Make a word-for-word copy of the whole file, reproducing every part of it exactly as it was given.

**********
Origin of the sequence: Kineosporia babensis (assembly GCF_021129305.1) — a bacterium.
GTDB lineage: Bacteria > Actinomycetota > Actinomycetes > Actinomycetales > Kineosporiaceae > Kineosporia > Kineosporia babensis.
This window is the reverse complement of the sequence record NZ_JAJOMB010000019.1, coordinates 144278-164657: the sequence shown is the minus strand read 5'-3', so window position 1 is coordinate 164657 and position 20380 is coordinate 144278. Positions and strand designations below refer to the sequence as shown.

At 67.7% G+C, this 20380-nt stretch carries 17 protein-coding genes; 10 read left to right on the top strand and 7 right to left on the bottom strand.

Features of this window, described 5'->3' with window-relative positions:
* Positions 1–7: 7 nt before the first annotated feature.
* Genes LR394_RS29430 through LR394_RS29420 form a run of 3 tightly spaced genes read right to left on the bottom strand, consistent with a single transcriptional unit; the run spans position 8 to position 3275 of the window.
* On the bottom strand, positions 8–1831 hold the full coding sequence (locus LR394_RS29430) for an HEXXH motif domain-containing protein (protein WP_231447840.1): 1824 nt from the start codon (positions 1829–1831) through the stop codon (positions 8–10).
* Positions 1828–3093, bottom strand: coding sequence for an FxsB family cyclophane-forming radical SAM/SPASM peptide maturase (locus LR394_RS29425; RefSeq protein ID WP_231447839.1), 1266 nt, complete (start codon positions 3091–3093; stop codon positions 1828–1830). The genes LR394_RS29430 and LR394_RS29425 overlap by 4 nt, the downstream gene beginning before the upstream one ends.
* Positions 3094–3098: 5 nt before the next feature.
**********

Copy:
Origin of the sequence: Kineosporia babensis (assembly GCF_021129305.1) — a bacterium.
GTDB lineage: Bacteria > Actinomycetota > Actinomycetes > Actinomycetales > Kineosporiaceae > Kineosporia > Kineosporia babensis.
This window is the reverse complement of the sequence record NZ_JAJOMB010000019.1, coordinates 144278-164657: the sequence shown is the minus strand read 5'-3', so window position 1 is coordinate 164657 and position 20380 is coordinate 144278. Positions and strand designations below refer to the sequence as shown.

At 67.7% G+C, this 20380-nt stretch carries 17 protein-coding genes; 10 read left to right on the top strand and 7 right to left on the bottom strand.

Features of this window, described 5'->3' with window-relative positions:
* Positions 1–7: 7 nt before the first annotated feature.
* Genes LR394_RS29430 through LR394_RS29420 form a run of 3 tightly spaced genes read right to left on the bottom strand, consistent with a single transcriptional unit; the run spans position 8 to position 3275 of the window.
* On the bottom strand, positions 8–1831 hold the full coding sequence (locus LR394_RS29430) for an HEXXH motif domain-containing protein (protein WP_231447840.1): 1824 nt from the start codon (positions 1829–1831) through the stop codon (positions 8–10).
* Positions 1828–3093, bottom strand: coding sequence for an FxsB family cyclophane-forming radical SAM/SPASM peptide maturase (locus LR394_RS29425; RefSeq protein ID WP_231447839.1), 1266 nt, complete (start codon positions 3091–3093; stop codon positions 1828–1830). The genes LR394_RS29430 and LR394_RS29425 overlap by 4 nt, the downstream gene beginning before the upstream one ends.
* Positions 3094–3098: 5 nt before the next feature.